Skip to main content

Oxfam Raises Awareness of Children in Informal Settlements in Creative Ways

The Voice team accompanied a group of Oxfam’s team working in informal settlements inhabited by Syrian refugees in an area called ‘Al Lubban’ on the Airport road in the capital Amman. The team provides exercises for children including games and activities which aim at teaching them how to raise the awareness on health issues and the importance of cleanliness to others. Moreover, Oxfam collects information of the families of Syrians and Jordanians living in the targeted areas in order to provide them with hygiene kits and any other assistance depending on the severity of each family’s needs.

Oxfam’s public health officer, Madlein Abu Amrieh, stated that the biggest challenge that the team faces with regards to working in informal settlements is the instability of the families living there and their constant moving from one location to another; looking for a source of income. She also adds, “Children here are sad because they want to join schools but cannot because their families keep moving. They are enthusiastic about the activities we do with them which include games and exercises, but their constant relocation and the parent’s disregard for such activities also cause challenges for us. On the other hand, we always find a large number of children wanting to join our activities and their parents welcome this initiative.”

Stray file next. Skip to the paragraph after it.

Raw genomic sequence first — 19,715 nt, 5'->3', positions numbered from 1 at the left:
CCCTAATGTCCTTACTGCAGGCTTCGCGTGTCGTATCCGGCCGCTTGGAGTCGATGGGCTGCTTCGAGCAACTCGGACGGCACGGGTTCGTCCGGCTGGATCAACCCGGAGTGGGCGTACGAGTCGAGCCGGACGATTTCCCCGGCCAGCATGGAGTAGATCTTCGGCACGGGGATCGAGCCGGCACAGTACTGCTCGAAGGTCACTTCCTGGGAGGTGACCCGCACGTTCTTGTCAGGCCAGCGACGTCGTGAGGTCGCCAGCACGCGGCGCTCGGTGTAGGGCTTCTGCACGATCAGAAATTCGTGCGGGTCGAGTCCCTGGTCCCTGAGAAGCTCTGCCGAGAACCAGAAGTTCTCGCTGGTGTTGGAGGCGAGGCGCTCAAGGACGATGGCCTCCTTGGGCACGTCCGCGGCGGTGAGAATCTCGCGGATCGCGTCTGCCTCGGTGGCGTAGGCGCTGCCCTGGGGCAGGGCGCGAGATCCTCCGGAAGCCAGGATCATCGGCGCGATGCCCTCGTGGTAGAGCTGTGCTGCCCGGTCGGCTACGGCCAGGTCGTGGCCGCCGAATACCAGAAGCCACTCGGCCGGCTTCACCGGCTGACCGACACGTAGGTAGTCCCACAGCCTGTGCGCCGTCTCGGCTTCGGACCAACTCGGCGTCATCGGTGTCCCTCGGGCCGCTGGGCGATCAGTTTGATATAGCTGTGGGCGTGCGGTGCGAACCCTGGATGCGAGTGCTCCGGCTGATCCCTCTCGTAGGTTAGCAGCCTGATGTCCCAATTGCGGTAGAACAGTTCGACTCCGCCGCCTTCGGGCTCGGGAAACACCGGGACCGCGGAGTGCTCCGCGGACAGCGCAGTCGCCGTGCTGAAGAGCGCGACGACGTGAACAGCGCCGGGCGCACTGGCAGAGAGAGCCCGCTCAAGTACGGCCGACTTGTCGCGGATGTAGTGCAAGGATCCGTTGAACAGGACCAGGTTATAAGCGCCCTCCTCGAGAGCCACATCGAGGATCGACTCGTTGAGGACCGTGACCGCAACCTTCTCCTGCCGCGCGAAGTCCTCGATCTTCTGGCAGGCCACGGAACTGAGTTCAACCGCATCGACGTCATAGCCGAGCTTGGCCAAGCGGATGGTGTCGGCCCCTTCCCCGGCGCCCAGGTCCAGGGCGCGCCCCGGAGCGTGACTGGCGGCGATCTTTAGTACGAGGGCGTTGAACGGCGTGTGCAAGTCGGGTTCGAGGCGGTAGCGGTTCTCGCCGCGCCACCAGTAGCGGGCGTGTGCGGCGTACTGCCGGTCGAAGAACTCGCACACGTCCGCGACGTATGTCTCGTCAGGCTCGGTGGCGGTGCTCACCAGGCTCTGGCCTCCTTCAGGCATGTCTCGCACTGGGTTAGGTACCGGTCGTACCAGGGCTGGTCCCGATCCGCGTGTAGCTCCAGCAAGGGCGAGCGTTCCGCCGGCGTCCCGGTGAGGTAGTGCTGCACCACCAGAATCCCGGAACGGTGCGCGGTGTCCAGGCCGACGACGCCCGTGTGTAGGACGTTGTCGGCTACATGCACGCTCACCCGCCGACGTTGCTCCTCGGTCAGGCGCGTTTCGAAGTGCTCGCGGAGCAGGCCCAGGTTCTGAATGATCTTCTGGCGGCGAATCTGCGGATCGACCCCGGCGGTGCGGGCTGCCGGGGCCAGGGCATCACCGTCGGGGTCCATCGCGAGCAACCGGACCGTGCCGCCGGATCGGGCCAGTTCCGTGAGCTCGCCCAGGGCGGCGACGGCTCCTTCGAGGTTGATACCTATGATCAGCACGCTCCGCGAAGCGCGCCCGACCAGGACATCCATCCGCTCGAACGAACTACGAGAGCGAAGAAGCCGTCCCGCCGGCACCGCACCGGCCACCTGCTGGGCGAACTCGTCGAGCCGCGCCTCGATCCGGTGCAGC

Mohammad Hussein, a refugee who came to Jordan from Rural Hamat 9 months ago when fighting intensified, was followed by his family 4 months later as they were able to find a source of income working in agriculture depending on the season. For example, he has been in Al Lubban with his family for a while now working in planting and harvesting tomatoes, but they are leaving tomorrow to the governorate of Mafraq to work there. Mohammad tells Voice, “There’s no set amount of time that we stay in one location or the other. We might stay in one place for a month, or a week, and sometimes we only go in the morning to one place to work then leave at the end of the day. Of course this is difficult for us; our children can’t go to school, and we’re not able to get free medical care due to our constant relocation away from the area in which we registered. But after all, this is how we make a living.”

(First published on Voice)